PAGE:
By Soulskill from Slashdot's what-could-possibly-go-wrong department
An anonymous reader writes: His wife thinks he's crazy, but this guy got an NFC chip implanted in his arm, where it will stay for at least a year. He's inviting everyone to come up with uses for it. Especially ones that violate his privacy and security. There must be something better to do than getting into the office or unlocking your work PC.
He says, "The chip we are using is the xNTi, an NFC type 2 NTAG216, which is about the size of a grain of rice and is manufactured by the Dutch semiconductor company NXP, maker of the NFC chip for the new iPhone. It is a glass transponder with an operating frequency of 13.56MHz, developed for mass-market applications such as retail, gaming and consumer electronics. ... The chip's storage capacity is pretty limited, the UID (unique identifier) is 7 bytes, while the read/write memory is 888 bytes. It can be secured with a 32-bit password and can be overwritten about 100,000 times, by which point the memory will be quite worn. Data transmission takes place at a baud rate of 106 kbit/s and the chip is readable up to 10 centimeters, though it is possible to boost that distance."Read Replies (0)
By Soulskill from Slashdot's go-big-or-go-home department
sends news that a group of major tech companies has combined to donate $750 million worth of gadgets and services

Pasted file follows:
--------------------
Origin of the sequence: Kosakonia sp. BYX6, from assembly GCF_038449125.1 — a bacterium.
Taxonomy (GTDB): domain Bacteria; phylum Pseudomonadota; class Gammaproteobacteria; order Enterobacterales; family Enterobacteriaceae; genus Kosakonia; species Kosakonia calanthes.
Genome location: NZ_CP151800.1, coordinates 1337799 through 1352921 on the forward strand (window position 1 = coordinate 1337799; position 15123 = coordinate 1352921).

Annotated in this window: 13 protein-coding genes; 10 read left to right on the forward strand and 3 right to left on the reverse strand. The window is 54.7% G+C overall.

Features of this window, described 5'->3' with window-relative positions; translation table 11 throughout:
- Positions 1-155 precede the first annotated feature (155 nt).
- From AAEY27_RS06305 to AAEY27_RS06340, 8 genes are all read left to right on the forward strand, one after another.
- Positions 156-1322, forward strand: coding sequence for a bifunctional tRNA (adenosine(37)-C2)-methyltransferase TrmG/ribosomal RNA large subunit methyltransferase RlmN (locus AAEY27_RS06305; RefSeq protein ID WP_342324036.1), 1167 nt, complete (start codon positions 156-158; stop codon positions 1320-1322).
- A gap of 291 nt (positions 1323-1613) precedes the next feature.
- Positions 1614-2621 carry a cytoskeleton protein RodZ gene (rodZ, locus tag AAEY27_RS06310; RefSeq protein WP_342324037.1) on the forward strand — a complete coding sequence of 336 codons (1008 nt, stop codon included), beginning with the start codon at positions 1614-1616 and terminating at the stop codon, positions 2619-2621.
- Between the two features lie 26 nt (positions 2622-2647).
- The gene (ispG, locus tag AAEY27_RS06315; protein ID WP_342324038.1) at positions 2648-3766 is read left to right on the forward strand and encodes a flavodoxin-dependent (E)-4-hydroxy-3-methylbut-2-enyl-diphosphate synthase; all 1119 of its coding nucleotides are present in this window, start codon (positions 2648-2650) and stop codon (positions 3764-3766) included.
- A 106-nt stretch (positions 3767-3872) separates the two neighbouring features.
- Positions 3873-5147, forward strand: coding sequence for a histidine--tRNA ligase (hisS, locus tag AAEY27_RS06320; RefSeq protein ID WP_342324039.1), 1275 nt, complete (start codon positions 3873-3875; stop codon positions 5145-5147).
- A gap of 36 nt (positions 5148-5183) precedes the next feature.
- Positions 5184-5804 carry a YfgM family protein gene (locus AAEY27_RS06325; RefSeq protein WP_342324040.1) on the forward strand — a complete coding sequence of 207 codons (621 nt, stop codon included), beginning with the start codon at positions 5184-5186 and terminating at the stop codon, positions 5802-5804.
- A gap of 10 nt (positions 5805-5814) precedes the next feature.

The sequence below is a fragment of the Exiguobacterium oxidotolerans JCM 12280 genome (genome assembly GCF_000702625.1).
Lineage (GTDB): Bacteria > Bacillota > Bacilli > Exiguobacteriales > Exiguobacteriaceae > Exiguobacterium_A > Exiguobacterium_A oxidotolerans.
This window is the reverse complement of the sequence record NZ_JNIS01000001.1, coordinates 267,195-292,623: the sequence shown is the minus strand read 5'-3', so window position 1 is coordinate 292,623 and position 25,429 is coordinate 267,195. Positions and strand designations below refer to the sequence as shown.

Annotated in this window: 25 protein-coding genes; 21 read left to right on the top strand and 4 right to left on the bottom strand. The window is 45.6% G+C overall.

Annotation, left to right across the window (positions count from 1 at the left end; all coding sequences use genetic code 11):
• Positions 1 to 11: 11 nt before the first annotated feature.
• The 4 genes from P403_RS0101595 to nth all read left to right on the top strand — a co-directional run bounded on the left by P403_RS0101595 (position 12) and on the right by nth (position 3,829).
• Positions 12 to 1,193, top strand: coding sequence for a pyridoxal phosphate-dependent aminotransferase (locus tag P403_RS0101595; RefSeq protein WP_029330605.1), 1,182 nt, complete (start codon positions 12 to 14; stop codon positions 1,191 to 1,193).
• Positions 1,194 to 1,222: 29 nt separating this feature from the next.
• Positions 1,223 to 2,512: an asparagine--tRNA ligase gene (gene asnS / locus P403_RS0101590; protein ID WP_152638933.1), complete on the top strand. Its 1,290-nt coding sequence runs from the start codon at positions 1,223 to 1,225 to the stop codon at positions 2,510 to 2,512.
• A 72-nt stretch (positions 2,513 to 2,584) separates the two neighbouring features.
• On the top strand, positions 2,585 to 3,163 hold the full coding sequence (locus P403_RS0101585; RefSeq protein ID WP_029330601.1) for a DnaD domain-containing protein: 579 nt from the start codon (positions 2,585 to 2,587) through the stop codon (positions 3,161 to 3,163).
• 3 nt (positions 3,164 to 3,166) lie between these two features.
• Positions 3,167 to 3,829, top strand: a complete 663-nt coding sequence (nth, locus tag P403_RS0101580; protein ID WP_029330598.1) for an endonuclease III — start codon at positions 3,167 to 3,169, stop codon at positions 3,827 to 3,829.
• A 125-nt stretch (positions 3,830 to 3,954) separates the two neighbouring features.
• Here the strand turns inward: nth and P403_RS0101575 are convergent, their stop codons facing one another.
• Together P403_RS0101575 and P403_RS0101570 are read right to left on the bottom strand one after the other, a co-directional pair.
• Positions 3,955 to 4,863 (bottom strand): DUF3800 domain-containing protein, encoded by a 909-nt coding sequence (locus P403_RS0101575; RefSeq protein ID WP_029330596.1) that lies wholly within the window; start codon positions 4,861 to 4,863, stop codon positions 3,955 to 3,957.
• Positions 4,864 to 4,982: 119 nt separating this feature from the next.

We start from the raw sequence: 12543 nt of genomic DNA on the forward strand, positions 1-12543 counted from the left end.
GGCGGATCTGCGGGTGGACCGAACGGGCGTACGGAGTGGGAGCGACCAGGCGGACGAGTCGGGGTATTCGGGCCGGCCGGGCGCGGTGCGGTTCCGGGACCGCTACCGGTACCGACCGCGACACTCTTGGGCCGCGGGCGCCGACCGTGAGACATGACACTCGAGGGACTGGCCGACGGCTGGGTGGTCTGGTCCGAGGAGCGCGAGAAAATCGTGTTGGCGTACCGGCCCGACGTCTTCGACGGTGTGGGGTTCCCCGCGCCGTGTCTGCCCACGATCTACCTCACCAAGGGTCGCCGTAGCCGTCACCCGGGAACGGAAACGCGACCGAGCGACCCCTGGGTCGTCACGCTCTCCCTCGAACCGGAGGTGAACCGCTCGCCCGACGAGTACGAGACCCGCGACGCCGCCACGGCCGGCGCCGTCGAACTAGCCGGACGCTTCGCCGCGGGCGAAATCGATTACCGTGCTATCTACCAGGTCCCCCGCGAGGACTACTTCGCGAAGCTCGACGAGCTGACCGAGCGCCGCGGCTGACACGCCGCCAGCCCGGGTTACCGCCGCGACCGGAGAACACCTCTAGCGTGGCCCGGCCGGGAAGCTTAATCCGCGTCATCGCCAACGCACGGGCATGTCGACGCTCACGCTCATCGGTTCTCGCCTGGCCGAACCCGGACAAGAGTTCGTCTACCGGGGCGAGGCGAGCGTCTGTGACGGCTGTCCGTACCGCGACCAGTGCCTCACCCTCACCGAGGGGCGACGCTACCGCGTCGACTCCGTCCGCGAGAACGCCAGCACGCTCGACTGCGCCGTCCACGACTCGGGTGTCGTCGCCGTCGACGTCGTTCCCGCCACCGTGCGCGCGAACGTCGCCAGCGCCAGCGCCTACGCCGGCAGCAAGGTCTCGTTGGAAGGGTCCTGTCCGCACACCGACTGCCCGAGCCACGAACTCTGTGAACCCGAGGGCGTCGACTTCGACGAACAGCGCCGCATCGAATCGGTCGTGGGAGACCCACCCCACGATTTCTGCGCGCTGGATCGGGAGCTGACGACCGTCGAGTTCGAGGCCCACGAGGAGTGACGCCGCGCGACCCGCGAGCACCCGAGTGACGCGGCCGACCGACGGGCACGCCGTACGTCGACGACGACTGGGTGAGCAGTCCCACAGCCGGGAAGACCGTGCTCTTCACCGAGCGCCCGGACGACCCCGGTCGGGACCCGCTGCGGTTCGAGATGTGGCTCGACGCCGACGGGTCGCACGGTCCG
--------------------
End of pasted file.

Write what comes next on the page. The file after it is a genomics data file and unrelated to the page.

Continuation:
to students in 114 schools across the U.S. Apple is sending out $100 million worth of iPads, MacBooks, and other products
. O'Reilly Media is making $100 million worth of educational content available for free. Microsoft and Autodesk are discounting software, while Sprint and AT&T are offering free wireless service. This is part of the ConnectED Initiative
, a project announced by the Obama Administration last year to bring modern technology to K-12 classrooms. The FCC has also earmarked $2 billion to improve internet connectivity in schools and libraries over the next two years. Obama also plans to seek funding for training teachers to utilize this infusion of technology.Read Replies (0)
We Are All Confident Idiots
Posted by News Fetcher on October 28 '14 at 12:45 PM
By Soulskill from Slashdot's welcome-to-the-party department
An anonymous reader writes: If you've ever heard of the Dunning-Kruger effect, you'll be familiar with David Dunning, professor of psychology at Cornell. He's written an article on the "psychology of human wrongness," explaining how confidence in one's answers tends to be high for people who don't know what they're talking about. He says, "What's curious is that, in many cases, incompetence does not leave people disoriented, perplexed, or cautious. Instead, the incompetent are often blessed with an inappropriate confidence, buoyed by something that feels to them like knowledge."
Dunning goes on: "A whole battery of studies conducted by myself and others have confirmed that people who don't know much about a given set of cognitive, technical, or social skills tend to grossly overestimate their prowess and performance, whether it's grammar, emotional intelligence, logical reasoning, firearm care and safety, debating, or financial knowledge. College students who hand in exams that will earn them Ds and Fs tend to think their efforts will be worthy of far higher grades; low-performing chess players, bridge players, and medical students, and elderly people applying for a renewed driver's license, similarly overestimate their competence by a long shot."Read Replies (0)